Courts powers to reduce penalties for assistance to the authorities

In York v the Queen (2005) 225 CLR 466, Gleeson CJ at [3] observed:

“It is a common sentencing practice to extend leniency, sometimes very substantial leniency, to an offender who has assisted the authorities..”

In that case, the offender had pled guilty to possession of a dangerous drug in excess of 500 grams. The offender then helped the authorities with the conviction of a man for a “very brutal execution-style murder” and was subsequently sentenced to 5 years imprisonment which was suspended.

In NSW, the current basis of the Court’s power to discount any sentence for provision of assistance to law enforcement is contained in section 23 Crimes (Sentencing Procedure) Act 1999.

Ellis discount

If an offender voluntarily confesses to a crime that is not known to the authorities, then the courts will extend leniency to the offender when sentencing the offender for the offence. The leniency referred to as the Ellis discount is summarised in R v Ellis (1986) 6 NSWLR 603 at [604] where the court held:

“When the conviction follows upon a plea of guilty, that itself is the result of a voluntary disclosure of guilt by the person concerned, a further element of leniency enters into the sentencing decision. Where it was unlikely that guilt would be discovered and established were it not for the disclosure by the person coming forward for sentence, then a considerable element of leniency should properly be extended by the sentencing judge. It is part of the policy of the criminal law to encourage a guilty person to come forward and disclose both the fact of an offence having been committed and confession of guilt of that offence.

The leniency that follows a confession of guilt in the form of a plea of guilty is a well-recognised part of the body of principles that cover sentencing. Although less well recognised, because less frequently encountered, the disclosure of an otherwise unknown guilt of an offence merits a significant added element of leniency, the degree of which will vary according to the degree of likelihood of that guilt being discovered by the law enforcement authorities, as well as guilt being established against the person concerned.”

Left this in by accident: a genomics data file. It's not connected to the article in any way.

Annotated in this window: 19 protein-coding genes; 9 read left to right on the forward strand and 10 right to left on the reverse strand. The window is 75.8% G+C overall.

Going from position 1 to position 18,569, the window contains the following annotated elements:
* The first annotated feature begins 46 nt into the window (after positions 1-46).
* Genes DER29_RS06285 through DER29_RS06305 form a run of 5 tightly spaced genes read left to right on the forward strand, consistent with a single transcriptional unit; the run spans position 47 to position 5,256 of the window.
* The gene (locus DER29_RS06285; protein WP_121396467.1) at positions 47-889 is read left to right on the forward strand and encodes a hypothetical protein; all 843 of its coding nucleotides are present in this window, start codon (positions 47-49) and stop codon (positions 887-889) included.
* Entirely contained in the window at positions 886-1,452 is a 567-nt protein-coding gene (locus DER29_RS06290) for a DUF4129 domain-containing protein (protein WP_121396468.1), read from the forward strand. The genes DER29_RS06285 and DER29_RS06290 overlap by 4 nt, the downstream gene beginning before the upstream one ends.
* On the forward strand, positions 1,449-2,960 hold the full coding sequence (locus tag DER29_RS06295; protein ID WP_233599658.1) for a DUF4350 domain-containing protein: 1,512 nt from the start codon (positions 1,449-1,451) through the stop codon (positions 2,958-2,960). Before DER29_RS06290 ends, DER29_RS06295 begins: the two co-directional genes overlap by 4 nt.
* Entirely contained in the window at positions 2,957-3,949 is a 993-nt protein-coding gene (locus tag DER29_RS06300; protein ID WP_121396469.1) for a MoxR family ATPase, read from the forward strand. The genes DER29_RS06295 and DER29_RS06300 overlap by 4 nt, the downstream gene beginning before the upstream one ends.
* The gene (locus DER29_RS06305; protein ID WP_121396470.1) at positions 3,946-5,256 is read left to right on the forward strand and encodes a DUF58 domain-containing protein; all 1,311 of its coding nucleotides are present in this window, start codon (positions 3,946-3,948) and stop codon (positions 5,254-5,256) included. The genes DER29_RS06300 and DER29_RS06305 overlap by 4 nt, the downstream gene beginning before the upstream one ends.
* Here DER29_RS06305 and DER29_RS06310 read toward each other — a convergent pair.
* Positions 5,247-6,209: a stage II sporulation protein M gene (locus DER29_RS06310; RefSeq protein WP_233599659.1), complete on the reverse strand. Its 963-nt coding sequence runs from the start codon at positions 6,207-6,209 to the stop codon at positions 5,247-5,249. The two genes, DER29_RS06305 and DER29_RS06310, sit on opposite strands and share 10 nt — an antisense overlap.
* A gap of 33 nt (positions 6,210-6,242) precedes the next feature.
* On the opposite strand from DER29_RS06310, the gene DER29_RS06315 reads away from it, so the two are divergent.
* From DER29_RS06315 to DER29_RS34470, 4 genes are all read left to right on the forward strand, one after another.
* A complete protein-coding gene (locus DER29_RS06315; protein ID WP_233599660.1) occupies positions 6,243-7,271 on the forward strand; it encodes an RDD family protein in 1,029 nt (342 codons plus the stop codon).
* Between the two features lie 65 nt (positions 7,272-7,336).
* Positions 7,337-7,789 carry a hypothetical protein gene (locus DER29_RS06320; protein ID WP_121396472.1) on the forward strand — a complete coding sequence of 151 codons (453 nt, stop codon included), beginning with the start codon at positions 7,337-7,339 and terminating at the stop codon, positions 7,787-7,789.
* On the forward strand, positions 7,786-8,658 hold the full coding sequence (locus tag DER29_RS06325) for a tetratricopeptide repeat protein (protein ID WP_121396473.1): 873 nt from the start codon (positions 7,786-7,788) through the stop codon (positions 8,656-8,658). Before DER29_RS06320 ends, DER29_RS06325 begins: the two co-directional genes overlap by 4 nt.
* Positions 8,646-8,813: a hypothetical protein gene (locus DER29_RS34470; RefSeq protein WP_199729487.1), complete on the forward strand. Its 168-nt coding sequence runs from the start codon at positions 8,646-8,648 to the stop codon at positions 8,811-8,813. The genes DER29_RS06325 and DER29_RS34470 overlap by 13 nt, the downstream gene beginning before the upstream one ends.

This discount is legislated in section 23 Crimes (Sentencing Procedure) Act 1999.


Rationale for the discounts

It is quite common for the only source of information about a crime, actual or in contemplation, to come from other criminals. It is in the public interest to encourage offenders to supply such information to authorities, including the police, and to give evidence against other offenders. Thus it has been held that the supply of such information to the authorities is to be encouraged and rewarded regardless of motive, that is whether such assistance is motivated by genuine remorse or simply self-interest as per Hunt and Badgery-Parker JJ in R v Cartwright (1989) 17 NSWLR 243 at 252 which was endorsed in R v XX (2017) 266 A Crim R 132 at [46].

If the giving of assistance is motivated by genuine remorse or contrition, then even greater leniency may be extended to the offender under normal sentencing principles as per R v Cartwright (1989) 17 NSWLR 243 at 252.


Pannu Lawyers extensively practice in Criminal Law and regularly appear at Courts throughout New South Wales. If your matter is at Blacktown Local Court, we are conveniently located within a walking distance from the Blacktown Local Court. Call our office on 02 9920 1787 to discuss your matter in a confidential manner.

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